Paul Gowder teaches constitutional law and torts, and he also taught professional responsibility and the policy lab. His research spans a broad territory in constitutional law, legal data science, ethics, normative and conceptual jurisprudence, political philosophy, democratic theory, and game theory.
Gowder recently published his first book, The Rule of Law in the Real World (Cambridge University Press, February 2016). The Rule of Law in the Real World draws on philosophical argument, historical research into the law in societies as diverse as seventeenth-century England and classical Athens, and political science tools such as statistics, simulation, and formal modeling, all directed at the overall end of making sense of the idea of government under law in real-world societies, and its relationship to social equality.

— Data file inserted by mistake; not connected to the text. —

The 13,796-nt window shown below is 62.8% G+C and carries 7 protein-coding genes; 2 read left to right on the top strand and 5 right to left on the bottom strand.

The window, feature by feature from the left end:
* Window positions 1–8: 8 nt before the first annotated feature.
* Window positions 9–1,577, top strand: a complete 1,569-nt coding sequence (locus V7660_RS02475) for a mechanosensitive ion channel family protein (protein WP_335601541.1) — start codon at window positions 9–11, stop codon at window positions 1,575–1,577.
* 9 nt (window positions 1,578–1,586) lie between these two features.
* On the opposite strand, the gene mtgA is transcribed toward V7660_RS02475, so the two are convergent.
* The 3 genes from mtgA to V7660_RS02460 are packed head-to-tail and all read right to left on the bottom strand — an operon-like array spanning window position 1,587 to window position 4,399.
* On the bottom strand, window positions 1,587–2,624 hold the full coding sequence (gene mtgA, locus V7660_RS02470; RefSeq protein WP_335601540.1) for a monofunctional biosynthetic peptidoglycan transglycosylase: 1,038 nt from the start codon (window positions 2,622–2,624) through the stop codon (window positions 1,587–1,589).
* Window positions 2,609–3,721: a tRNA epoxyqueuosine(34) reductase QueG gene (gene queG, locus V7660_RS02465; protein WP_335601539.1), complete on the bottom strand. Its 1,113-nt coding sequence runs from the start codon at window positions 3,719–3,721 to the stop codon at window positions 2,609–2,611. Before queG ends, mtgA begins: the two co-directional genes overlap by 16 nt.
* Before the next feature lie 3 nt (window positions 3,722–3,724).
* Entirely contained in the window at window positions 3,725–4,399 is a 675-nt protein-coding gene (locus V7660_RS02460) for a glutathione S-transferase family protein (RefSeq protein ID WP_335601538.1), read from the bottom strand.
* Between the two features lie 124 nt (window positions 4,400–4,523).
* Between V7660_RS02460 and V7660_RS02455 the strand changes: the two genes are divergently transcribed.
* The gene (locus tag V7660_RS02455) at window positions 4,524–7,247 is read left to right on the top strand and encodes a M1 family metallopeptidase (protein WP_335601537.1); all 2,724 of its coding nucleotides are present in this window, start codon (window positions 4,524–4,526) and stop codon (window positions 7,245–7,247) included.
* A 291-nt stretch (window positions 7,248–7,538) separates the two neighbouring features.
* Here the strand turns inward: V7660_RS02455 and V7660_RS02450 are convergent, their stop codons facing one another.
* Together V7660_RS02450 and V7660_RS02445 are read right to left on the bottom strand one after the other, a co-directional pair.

Currently, he is continuing his rule of law research, but also branching out into (1) democratic theory and the relationship between causation and popular sovereignty, and (2) the impact of machine learning and predictive modeling on both the practice and the concept of law. Other research topics past and future include free speech, cyberlaw, the countermajoritarian difficulty and popular constitutionalism, and conceptions of liberty.
In his practice days, Gowder was a public interest litigator. He has practiced employment, consumer, landlord-tenant, public benefits, and family law with a low-income legal services organization in Ontario, Oregon. He has also practiced civil rights, employment discrimination, and police misconduct law in Alexandria, Virginia.
BA, California State University, 1997
JD, Harvard Law School, 2000
PhD in Political Science, Stanford University, 2012